For the last couple of years, the Legislature has debated whether to break up our current system of multiple management boards running higher education and replace them with a strong single board or some variation thereof. While the legislation has had the backing of no less than the governor and the Speaker of the House, it’s never come close to passing.

Still, the notion that there must be some better way to govern higher education refuses to go away. That’s why the Legislature passed a resolution in the recent legislative session creating a commission to study the governance issue and come back to lawmakers next year with some recommendations about what to do.

The single board concept has been kicked around for years. Former Governor Buddy Roemer was its first real champion. He pointed to the high-quality, post-secondary education system in North Carolina and its single governance board as a model for Louisiana. His single board constitutional amendment fell one vote short of the two-thirds majority needed to win legislative approval.

Since then, it’s come back up under Governor’s Foster and Jindal, but it’s gotten nowhere near the votes needed for passage. Especially recently, it’s also failed to get the thorough study and review that’s needed. That’s unfortunate and that’s why this new Governance Commission, on which CABL serves, could play a positive role in helping to resolve this ongoing issue.

In some ways it’s a tough issue because there are really no “best practices” out there for governing higher education. Though there are two broad approaches that seem to dominate, every state does it somewhat differently and none has risen to be considered the best or most appropriate way to run things.

Several years ago when Dr. John Lombardi, who now serves as president of the LSU System, was chancellor of the University of Massachusetts at Amherst, he discussed that in a study of governance structures and the competitiveness of research institutions. His remarks at that time are of interest today. “What works in California,” he said, “does not translate to New York. What proves successful in Indiana does not have a future in Florida. What appears successful in Michigan has no currency in Louisiana. Each of these models is a political not an educational artifact, and it responds to the local political concerns of the state it serves.”

That could certainly be said of our current structure that includes an LSU System, a Southern System, a University of Louisiana System and the relatively new Louisiana Community and Technical College System. But the fact, as he states, that they were largely established for political reasons rather than educational reasons explains why attempts to change them have proven so difficult.

Going to a single board represents a pretty drastic change and it’s hard to look at the political horizon in the near future and foresee passage of a single board getting that much easier. Yet, at the same time we must acknowledge our system has some problems. One of the biggest is the fact that language in our constitution isn’t all that clear about who’s ultimately in charge.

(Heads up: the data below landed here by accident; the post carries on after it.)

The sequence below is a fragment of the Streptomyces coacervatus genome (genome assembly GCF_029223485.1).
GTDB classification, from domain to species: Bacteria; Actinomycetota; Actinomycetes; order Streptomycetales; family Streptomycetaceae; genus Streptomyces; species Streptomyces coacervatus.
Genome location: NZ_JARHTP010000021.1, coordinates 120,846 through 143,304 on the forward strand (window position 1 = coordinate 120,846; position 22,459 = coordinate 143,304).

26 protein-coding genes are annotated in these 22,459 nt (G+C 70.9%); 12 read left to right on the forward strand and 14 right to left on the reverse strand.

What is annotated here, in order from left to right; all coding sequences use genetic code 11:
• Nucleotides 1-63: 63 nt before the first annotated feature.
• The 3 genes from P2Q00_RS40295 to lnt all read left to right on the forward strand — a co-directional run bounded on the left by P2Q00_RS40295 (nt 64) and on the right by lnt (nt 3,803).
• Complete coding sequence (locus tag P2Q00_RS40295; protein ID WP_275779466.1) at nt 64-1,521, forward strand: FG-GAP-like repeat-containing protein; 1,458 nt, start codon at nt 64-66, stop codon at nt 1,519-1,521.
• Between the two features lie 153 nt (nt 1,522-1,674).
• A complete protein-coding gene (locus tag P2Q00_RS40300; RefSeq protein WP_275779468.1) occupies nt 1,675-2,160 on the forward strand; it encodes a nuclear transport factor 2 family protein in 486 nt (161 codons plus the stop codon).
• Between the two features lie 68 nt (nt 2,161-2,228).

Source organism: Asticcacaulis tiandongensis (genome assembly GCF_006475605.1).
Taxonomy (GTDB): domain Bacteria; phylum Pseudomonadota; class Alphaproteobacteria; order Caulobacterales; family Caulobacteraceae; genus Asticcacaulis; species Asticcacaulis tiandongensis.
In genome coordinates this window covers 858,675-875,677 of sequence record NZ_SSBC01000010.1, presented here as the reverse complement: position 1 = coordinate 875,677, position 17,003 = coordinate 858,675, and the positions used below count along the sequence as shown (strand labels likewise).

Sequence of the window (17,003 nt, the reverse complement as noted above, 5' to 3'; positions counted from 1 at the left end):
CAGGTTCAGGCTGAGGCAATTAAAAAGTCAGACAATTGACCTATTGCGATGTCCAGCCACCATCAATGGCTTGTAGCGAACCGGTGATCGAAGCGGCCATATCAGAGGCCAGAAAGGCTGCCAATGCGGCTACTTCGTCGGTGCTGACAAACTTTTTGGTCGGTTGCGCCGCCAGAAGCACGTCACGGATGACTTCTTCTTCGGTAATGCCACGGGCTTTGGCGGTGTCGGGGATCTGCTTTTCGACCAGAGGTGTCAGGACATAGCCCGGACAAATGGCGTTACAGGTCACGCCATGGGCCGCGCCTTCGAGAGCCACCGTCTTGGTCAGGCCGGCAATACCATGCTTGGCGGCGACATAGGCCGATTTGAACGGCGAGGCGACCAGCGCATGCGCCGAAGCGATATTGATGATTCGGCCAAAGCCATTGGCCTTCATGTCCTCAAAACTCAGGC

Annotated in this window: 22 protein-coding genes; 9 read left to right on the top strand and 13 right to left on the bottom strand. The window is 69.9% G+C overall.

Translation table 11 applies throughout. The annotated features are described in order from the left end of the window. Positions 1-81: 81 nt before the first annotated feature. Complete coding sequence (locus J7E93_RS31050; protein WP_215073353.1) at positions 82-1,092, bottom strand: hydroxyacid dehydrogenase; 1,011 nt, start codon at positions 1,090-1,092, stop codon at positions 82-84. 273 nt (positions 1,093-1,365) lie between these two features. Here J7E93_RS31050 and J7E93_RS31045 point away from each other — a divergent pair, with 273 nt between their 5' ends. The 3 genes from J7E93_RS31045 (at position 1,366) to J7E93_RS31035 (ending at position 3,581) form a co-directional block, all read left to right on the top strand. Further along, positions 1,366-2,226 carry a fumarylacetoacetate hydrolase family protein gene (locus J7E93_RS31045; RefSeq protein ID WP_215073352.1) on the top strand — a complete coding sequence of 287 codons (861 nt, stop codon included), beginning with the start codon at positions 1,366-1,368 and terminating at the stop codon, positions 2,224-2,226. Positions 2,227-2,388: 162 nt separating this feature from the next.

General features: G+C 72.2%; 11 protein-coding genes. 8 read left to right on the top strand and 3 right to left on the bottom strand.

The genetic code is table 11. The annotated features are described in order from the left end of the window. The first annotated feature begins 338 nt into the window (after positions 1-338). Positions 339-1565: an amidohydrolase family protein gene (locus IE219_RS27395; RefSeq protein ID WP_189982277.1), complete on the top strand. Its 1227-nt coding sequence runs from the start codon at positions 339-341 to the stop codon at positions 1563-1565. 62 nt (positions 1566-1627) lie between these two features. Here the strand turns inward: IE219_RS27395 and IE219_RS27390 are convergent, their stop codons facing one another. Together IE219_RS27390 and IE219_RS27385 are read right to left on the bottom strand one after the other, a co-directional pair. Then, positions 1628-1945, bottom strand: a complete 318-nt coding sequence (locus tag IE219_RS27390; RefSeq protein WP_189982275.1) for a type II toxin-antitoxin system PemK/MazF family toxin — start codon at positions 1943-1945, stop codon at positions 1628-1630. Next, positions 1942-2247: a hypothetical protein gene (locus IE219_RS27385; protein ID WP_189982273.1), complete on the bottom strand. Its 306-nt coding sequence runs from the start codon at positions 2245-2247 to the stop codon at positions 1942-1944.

The Board of Regents, which is supposed to be the coordinating body over all of higher education, has some authority, but so do the four individual management boards and there is sometimes a lot of muddy water in between them. Another issue is that in some ways the systems themselves don’t make a lot of sense. You have two-year schools in the four-year system, small regional schools that are in the flagship system and a historically black institution that’s not in the historically black college system.

A single board would certainly fix all that, but is it the only way to make some improvements in governance, particularly given the fact that it hasn’t come to pass in at least the last couple of decades?

Not necessarily. For example, one could use the examples just mentioned and do some positive things by strengthening the Board of Regents, clarifying its authority with that of the management boards and aligning institutions into systems that make more sense for them. We’re essentially doing a small piece of that realignment now with the transfer of UNO into the University of Louisiana System. There are certainly other such moves that should receive serious consideration.

And that’s why this new commission has real opportunity before it. It’s charged with evaluating and making recommendations about a single board, because that’s what’s on the minds of legislators right now. But it’s not limited to that one governance structure. It has the latitude to go further and consider other models that might make better sense than what we have right now and, in doing so, offer recommendations that might actually yield some results.

Of course, even the types of things we’ve mentioned are not without their political difficulties and almost any type of change is hard. But the debate over governance in higher education doesn’t look like it’s going away anytime soon. Today there’s an opportunity we’ve never really had before to look at all angles of how we govern our colleges and universities and consider new and different options. That’s a good thing and it’s an opportunity we should take advantage of to the fullest.


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